CLEVELAND, Tenn. — Education and volunteerism make the best combination for Tennessee's future, the state's first lady, Crissy Haslam, said here Tuesday.
Haslam, wife of Gov. Bill Haslam, was the keynote speaker for the kickoff luncheon for the 2011 campaign for United Way of Bradley County.
United Way board Chairman Terry Henry announced that the 2011 campaign goal is $2.3 million. Of that amount, $902,280 is anticipated from corporations, businesses and professional groups, he said. The campaign will run until early next year, with most contributions made through payroll deductions.
Last year's goal was $2.26 million; more than $2.4 million was collected.
Nineteen organizations receive United Way funding in Bradley County.
"I think the entire country is watching Tennessee, regarding education reform," Haslam said, noting the state's key role in the national Race to the Top campaign.
She referred to the United Way's community needs assessment last year, which indicated that two top "very important unmet needs listed by the survey respondents were education for parents to help prepare their child to enter school" and "quality day-care programs."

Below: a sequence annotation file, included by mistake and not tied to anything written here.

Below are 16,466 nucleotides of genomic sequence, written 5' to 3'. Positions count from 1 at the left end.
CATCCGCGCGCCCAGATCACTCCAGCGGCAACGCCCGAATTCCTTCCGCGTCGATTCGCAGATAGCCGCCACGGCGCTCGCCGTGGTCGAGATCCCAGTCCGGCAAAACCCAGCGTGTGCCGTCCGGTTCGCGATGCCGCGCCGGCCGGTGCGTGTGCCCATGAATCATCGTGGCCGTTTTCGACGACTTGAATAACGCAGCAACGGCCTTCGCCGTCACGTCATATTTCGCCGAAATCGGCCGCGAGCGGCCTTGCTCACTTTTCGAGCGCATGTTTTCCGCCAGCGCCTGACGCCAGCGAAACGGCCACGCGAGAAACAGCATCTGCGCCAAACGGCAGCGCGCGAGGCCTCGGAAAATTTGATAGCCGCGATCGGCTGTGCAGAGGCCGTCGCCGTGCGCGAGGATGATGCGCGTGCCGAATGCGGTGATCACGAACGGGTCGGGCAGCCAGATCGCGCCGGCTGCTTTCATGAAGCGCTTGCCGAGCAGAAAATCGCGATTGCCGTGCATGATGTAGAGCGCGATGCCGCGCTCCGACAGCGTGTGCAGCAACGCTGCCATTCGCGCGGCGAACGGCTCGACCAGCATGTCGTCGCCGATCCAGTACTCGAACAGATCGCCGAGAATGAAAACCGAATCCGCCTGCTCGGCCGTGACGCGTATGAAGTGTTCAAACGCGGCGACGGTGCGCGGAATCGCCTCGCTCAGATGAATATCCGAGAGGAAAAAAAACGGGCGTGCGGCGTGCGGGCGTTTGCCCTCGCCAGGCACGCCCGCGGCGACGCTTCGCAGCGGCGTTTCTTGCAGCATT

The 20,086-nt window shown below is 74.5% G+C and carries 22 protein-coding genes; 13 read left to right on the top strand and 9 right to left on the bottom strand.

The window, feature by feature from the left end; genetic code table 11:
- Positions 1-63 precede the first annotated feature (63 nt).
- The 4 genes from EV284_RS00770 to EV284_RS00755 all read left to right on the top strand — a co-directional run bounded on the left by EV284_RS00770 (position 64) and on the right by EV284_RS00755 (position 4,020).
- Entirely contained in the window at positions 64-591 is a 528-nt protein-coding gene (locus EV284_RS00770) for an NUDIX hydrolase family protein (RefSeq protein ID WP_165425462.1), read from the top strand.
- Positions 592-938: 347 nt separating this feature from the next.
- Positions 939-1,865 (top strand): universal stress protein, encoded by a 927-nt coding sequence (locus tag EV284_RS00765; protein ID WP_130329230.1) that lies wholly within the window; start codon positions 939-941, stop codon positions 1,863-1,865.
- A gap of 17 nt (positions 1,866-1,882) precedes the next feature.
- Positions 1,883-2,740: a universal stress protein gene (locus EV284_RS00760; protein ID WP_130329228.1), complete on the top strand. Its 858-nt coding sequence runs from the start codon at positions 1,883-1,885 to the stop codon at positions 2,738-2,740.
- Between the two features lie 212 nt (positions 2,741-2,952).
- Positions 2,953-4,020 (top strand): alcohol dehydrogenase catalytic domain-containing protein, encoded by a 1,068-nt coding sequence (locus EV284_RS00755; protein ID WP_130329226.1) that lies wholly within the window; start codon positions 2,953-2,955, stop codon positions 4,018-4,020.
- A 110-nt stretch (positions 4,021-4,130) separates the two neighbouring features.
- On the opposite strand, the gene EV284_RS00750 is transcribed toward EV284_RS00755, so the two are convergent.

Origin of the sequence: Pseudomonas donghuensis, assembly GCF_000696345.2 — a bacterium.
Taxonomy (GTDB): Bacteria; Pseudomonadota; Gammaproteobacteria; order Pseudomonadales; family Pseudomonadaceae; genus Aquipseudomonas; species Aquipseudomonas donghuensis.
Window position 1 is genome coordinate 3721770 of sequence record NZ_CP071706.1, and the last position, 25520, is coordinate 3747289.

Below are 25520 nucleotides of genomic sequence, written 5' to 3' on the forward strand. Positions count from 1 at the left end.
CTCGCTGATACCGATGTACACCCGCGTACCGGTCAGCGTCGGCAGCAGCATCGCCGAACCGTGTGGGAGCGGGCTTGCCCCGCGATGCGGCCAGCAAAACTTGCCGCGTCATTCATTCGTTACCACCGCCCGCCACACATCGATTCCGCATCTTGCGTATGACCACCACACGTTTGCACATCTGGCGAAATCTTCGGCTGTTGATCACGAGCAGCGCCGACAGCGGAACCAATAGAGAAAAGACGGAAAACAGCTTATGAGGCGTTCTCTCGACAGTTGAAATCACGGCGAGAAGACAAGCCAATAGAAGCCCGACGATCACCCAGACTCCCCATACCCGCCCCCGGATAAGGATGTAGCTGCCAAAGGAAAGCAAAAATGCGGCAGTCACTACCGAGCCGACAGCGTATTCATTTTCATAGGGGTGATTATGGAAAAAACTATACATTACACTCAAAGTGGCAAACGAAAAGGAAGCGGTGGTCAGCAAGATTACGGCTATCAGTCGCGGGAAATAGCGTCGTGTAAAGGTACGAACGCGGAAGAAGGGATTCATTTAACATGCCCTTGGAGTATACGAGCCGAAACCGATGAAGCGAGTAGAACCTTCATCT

"You are right on target," she told the hundreds gathered at the Peerless Road Church.
Haslam said the way Southeast Tennessee neighbors rallied to help the April 27 tornado and storm victims touched her heart.
"When I heard how volunteers responded to the tornadoes, it made me so proud," she said.
"Government can do some things, some good things," she said. "But we really need volunteers like you serving our communities."
Brenda Lawson and Tanya Massolini are the co-leaders of the 2011 campaign.
Lawson, president and CEO of Brenda Lawson and Associates, reminded the audience, "there are always needs"
"We have seen the devastation this year, and we have seen how the community came together," Lawson said.
Massolini, director of corporate accounting for Life Care Centers of America, reminded the audience "the gifts we give will impact the quality of life of friends and neighbors."
Randall Higgins covers news in Cleveland, Tenn., for the Times Free Press. He started work with the Chattanooga Times in 1977 and joined the staff of the Chattanooga Times Free Press when the Free Press and Times merged in 1999. Randall has covered Southeast Tennessee, Northwest Georgia and Alabama. He now covers Cleveland and Bradley County and the neighboring region. Randall is a Cleveland native. He has bachelor’s degree from Tennessee Technological University. His awards ...